If an audit is meant to offer security to investors, the protection it provides is only as a deterrent — a regional center, it could be assumed, will be more careful with money movement knowing that an auditor down the road will review it.

NCE audits are even less helpful 

Reuss also points out that if an audit is only reviewing the NCE, which it appears the RIA legislation allows for, then investors could be left in the dark should the JCE misappropriate investor funds. 

“My concern is that the way the legislation is written, if the NCE is the only entity that gets audited, and in many cases the NCE entity has little to no assets, how helpful is this really? You really need to be looking at the JCE to understand what is happening with investor capital,” advises Reuss. 

Do ‘rent-a-centers’ make sense any more? 

With the new RIA certification requirements, regional centers can’t function as merely a “rent a center” any more. They’ll be responsible for the burdens of compliance and certification. If they choose to do this financial tracking and compliance internally they’ll have to “gear up and staff properly,” states Fieldstone. “It may be more than people think it is.” 

Regardless of whether certification is conducted internally or by third parties, the regional center will be responsible for RIA compliance.

The cost 

Reid Thomas, Chief Revenue Officer and Managing Director at JTC Americas, says that his firm’s fund administration starts at about $10,000-$12,000 and can go as high as $50,000. The cost varies based on the project and size of EB-5 fund. Thomas believes that for a typical-size fund, an audit is likely to be on par or as much as 25% more than his firm’s cost for fund administration. He adds “It’s not that big a difference.” 

Thomas also points out that he has seen single-investor direct projects use fund administration. “For direct EB-5 investment offerings this path may not be as costly as one might think.”

Factors to consider 

The functions of fund administration are vastly different than an audit, and regional centers need to understand their compliance options carefully. Here are some criteria that should be considered: 

  • the cost

  • the perception of risk to investors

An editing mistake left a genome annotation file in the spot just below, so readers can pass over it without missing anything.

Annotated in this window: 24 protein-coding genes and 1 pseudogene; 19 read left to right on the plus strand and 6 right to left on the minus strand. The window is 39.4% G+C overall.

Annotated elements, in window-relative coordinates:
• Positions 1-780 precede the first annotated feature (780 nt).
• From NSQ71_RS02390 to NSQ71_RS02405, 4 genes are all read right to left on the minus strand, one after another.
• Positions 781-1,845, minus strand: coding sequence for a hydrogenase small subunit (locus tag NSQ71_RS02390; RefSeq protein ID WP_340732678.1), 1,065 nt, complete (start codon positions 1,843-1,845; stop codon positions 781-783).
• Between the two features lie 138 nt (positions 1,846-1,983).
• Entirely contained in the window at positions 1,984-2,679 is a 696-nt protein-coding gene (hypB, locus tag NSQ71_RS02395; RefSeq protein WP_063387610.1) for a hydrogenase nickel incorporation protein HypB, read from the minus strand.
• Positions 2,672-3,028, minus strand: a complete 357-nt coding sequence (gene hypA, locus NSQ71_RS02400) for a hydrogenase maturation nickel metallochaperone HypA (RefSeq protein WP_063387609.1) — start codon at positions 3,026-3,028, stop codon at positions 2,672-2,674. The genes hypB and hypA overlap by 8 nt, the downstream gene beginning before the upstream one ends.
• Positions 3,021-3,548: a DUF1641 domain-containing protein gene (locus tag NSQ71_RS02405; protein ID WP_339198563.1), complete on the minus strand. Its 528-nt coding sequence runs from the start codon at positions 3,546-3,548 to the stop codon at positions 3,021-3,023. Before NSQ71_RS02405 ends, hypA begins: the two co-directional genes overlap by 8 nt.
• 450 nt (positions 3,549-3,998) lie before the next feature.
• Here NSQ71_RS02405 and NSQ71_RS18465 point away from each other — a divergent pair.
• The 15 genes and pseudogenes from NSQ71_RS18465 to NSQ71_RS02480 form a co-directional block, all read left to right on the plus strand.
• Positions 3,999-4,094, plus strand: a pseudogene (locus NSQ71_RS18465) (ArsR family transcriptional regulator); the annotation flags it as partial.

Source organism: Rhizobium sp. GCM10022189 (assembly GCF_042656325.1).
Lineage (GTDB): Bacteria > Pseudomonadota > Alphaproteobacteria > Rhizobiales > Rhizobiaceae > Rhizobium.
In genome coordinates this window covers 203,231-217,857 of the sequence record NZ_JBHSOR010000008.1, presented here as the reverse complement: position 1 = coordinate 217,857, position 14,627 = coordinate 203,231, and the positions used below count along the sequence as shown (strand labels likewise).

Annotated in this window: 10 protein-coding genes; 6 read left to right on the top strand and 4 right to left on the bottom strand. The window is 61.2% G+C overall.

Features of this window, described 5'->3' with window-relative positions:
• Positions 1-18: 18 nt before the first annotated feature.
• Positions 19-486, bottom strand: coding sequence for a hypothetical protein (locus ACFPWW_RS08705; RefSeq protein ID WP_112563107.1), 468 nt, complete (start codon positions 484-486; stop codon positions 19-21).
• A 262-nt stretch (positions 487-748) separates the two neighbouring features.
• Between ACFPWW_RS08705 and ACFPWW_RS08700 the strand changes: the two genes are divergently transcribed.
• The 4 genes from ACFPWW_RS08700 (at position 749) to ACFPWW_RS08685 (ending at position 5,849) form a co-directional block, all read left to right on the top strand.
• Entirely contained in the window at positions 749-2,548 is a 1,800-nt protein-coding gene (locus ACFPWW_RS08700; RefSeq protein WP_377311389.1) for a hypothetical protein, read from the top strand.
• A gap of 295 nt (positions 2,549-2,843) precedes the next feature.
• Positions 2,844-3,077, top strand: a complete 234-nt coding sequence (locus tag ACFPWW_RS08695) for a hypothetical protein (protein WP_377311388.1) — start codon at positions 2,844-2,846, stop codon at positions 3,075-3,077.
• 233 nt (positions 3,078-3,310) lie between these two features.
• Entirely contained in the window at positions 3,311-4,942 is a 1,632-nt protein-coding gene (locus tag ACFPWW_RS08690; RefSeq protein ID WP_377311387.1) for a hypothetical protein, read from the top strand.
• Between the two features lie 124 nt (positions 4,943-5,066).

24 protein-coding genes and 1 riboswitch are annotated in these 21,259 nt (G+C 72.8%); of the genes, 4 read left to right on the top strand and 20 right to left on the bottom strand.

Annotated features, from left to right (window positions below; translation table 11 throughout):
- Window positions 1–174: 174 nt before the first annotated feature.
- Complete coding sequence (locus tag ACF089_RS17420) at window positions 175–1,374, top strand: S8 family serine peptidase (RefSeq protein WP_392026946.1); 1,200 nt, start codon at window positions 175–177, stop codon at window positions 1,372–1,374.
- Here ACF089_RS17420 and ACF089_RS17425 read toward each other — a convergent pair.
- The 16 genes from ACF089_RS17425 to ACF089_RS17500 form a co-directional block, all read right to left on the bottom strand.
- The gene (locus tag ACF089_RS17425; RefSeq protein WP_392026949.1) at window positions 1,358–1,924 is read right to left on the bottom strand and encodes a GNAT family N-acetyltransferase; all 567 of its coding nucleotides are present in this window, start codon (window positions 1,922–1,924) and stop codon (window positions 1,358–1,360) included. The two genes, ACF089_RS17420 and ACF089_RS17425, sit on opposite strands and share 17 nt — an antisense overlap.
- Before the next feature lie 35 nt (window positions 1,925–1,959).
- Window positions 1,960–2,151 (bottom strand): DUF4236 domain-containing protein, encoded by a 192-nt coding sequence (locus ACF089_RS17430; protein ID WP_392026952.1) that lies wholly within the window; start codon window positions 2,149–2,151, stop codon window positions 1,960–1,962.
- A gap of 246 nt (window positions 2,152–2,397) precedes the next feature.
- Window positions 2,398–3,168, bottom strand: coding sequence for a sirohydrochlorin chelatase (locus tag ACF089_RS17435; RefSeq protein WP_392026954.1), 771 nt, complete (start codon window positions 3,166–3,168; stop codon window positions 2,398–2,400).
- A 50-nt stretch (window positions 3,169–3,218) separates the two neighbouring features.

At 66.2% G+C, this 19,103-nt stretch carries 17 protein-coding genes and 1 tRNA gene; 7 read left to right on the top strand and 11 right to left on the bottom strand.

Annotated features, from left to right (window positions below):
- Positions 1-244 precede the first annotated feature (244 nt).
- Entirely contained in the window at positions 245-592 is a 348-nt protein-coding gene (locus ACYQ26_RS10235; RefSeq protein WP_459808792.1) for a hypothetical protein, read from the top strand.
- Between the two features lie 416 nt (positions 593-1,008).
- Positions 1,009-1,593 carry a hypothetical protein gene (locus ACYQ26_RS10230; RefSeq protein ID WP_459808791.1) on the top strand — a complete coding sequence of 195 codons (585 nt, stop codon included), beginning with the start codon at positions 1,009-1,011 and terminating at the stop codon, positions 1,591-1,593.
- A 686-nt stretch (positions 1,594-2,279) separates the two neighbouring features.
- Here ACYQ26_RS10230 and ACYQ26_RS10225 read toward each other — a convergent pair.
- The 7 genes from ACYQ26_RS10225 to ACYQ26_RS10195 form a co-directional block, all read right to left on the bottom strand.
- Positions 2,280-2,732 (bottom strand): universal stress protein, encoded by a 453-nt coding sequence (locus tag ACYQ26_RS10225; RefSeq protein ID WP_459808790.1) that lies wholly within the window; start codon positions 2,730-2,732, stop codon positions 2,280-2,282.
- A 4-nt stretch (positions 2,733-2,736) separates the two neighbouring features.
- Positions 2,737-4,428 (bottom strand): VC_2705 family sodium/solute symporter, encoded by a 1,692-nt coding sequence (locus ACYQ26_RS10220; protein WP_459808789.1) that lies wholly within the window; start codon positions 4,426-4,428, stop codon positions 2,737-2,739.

• transparency

  • whether the JCE already performs GAAP audits - accelerating the capital raise 

Thomas suggests that a best practice may be to do both. As an example of this, he says that private- equity funds will have both an external fund administrator and an external auditor.

Do direct projects require fund administration? 

Securities attorney Rohit Kapuria doesn’t believe the RIA’s intent is to separate regional centers from direct investments in terms of fund administration and surmises that the drafter of the RIA intended it to be applicable to direct investments as well. He also makes the point that as each direct project only has one investor, the cost of fund administration might be easier to bear. 

Fieldstone, however, points to the use of the term “pooling” in the RIA as an argument that the act doesn’t apply to direct investments and such projects can continue with old financial practices as they are not sponsored by regional centers. 

Rupy Cheema of EB5 Diligence agrees with this statement and believes that the reason the RIA prohibits direct EB-5 offerings from pooling investors is that they do not have a regional center gatekeeper to certify and supervise the offering. 

“It makes sense that the reason direct offerings are restricted from pooling investors was because they weren’t subject to RIA requirements such as fund administration,” states Cheema. “Otherwise why prohibit directs in this way?”

Summary: investor security and transparency come first 

Thomas declares that investor security and transparency are paramount and vital for the survival of EB-5. If EB-5 as an industry is committed to integrity and investor protection, then the question of whether to provide daily tracking of money movement or merely conduct a yearly review should be no question at all. 

Watch the JTC Americas webinar “The Next Stage of EB-5: Fund Administration vs. Annual Audit"